It all started with asbestos.
Erika Wozniak (EDU ’04) learned from a co-worker that the toxic material was present in her elementary school classroom. Seeking help, Wozniak called first her father—also a teacher––and then the Chicago Teachers Union (CTU), which sent a representative to the school the next day.
“They were helping me be an advocate for teachers, which also means, for me, being an advocate for my students. When [CTU] asked for someone from our school to be the building representative, my hand shot up,” she recalls. “I became a pretty strong advocate—which led me to losing my job.”
Her record of advocacy also meant that she was quickly hired by a principal who admired her commitment. She’s now been a fourth-grade teacher at Oriole Park Elementary School on Chicago’s northwest side for 10 years.
“She’s a really dedicated educator. She cares about equity for all kids,” says Tim Riff, principal of Oriole Park. “She does serve as a voice for a large group of people who ... may not have the avenue to have their voices heard.”
Wozniak’s advocacy goes beyond Oriole Park. She’s been a CTU union delegate since her first year of teaching. She sits on the State Educator Professional Licensure Board and the board of Chicago Votes. She lobbies for smaller class sizes and better funding for Chicago Public Schools through letters to the editor, interviews on local news stations and frequent interactions with public officials.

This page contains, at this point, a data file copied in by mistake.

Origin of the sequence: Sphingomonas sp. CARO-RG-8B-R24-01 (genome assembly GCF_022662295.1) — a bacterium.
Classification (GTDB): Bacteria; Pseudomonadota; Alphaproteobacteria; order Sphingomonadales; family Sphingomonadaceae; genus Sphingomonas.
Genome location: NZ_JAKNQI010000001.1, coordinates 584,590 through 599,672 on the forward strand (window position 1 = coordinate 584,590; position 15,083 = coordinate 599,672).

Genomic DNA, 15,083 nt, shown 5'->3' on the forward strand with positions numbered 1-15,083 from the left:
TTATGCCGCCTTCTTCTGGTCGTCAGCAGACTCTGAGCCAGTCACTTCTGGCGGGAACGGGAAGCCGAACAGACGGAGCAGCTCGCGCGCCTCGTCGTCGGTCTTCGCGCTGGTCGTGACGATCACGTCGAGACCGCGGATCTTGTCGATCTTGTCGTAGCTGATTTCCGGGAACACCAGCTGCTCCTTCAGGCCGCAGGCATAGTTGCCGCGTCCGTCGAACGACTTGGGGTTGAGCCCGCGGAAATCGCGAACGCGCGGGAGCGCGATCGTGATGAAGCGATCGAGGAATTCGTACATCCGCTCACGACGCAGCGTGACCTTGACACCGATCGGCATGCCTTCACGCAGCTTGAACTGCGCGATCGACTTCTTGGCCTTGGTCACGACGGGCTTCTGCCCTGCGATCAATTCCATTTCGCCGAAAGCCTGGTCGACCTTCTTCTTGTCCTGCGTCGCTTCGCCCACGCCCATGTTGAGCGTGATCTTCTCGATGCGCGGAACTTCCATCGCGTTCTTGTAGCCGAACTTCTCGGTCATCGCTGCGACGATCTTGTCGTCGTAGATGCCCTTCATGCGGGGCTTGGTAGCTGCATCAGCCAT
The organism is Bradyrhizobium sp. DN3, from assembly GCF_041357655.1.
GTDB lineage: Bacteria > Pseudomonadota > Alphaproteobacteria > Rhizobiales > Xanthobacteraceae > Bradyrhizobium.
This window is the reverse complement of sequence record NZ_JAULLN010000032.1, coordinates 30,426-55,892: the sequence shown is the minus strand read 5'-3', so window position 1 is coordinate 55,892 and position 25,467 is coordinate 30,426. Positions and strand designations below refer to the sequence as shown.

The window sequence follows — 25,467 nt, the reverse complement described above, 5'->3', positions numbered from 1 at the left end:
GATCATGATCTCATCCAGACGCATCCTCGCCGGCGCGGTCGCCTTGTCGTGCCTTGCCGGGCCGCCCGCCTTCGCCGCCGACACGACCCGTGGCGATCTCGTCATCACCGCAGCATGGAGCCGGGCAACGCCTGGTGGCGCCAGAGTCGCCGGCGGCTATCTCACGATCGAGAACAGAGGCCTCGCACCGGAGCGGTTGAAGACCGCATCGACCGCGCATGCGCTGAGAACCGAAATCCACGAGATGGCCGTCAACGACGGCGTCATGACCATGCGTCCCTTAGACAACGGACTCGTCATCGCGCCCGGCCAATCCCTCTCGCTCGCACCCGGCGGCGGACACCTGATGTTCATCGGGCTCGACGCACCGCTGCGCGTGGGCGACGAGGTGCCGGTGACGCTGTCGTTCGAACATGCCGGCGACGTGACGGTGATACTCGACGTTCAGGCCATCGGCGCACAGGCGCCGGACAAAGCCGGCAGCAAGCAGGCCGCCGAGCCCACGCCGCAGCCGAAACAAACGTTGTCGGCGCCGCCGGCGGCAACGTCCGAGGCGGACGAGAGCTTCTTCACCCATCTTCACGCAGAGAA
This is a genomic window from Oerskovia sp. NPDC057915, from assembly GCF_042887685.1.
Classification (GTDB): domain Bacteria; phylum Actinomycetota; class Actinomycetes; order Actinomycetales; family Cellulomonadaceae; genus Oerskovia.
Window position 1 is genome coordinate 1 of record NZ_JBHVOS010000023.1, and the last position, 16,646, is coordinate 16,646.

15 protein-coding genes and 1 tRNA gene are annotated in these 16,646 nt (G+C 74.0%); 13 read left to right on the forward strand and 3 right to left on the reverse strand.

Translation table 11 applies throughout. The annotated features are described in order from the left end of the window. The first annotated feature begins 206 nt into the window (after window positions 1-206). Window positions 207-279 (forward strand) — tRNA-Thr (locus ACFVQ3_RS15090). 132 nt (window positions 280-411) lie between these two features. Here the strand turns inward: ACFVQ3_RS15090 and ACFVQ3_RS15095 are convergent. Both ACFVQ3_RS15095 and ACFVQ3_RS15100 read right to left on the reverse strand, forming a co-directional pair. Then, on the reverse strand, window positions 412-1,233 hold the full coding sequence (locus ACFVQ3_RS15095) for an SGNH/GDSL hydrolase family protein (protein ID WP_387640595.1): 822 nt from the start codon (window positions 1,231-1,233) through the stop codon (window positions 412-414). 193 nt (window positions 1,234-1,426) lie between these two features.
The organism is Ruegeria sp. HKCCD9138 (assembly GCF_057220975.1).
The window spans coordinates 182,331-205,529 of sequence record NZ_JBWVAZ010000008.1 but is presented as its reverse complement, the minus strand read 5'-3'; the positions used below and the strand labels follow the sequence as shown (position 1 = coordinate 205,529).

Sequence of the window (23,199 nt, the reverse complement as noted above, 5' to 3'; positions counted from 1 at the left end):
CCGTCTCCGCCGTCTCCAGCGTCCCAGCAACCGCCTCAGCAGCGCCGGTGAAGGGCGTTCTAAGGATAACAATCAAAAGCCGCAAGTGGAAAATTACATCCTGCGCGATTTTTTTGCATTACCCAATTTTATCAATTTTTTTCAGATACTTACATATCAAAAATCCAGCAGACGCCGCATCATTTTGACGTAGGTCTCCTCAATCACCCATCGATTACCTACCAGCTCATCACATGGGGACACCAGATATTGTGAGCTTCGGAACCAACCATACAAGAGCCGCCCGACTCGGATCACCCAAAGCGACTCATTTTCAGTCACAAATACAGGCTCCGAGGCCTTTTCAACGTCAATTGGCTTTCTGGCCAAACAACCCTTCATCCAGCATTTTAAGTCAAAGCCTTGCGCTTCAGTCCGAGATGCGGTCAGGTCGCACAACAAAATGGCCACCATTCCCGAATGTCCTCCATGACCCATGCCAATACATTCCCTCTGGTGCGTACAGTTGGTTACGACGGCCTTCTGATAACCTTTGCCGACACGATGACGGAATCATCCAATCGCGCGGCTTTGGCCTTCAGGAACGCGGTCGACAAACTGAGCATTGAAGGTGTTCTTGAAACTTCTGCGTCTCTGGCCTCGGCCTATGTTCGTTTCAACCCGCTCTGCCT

Her passion inside and outside the classroom led to Wozniak being voted an Everyday Hero in a national election held last year by the American Federation of Teachers.
“When the debate heats up about how to improve Chicago Public Schools, Erika is at her toughest and her best,” said Mary Cathryn Ricker, the organization’s executive vice president, while presenting Wozniak’s Everyday Hero award. “She is someone who is not afraid to go to the mat for colleagues and kids.”
Wozniak considers her advocacy a direct outgrowth of the Vincentian values she gained through the College of Education. “So much of my education ... was about equality and understanding other people’s perspectives and trying your best to be an advocate for everyone.”
So much of my education... was about equality and understanding other people's perspectives and trying your best to be an advocate for everyone.
-Erika Wozniak ('04)
She teaches others how to be advocates through “The Girl Talk,” a monthly talk show during which she and co-host Jen Sabella interview Chicago-area women working for change. “Through the show, we empower and learn from our fellow women. It’s really special,” says Wozniak.
Now in its second year, the talk show sells out its live-audience seats every month. It’s one of the many ways that Wozniak plans to continue advocating for change in Chicago. Always, however, her students come first.
“My main focus ... is doing whatever I can to make sure that my students, and my classroom, and students all across the city have what they need,” she says.
Find out about The Girl Talk at facebook.com/girltalkchicago .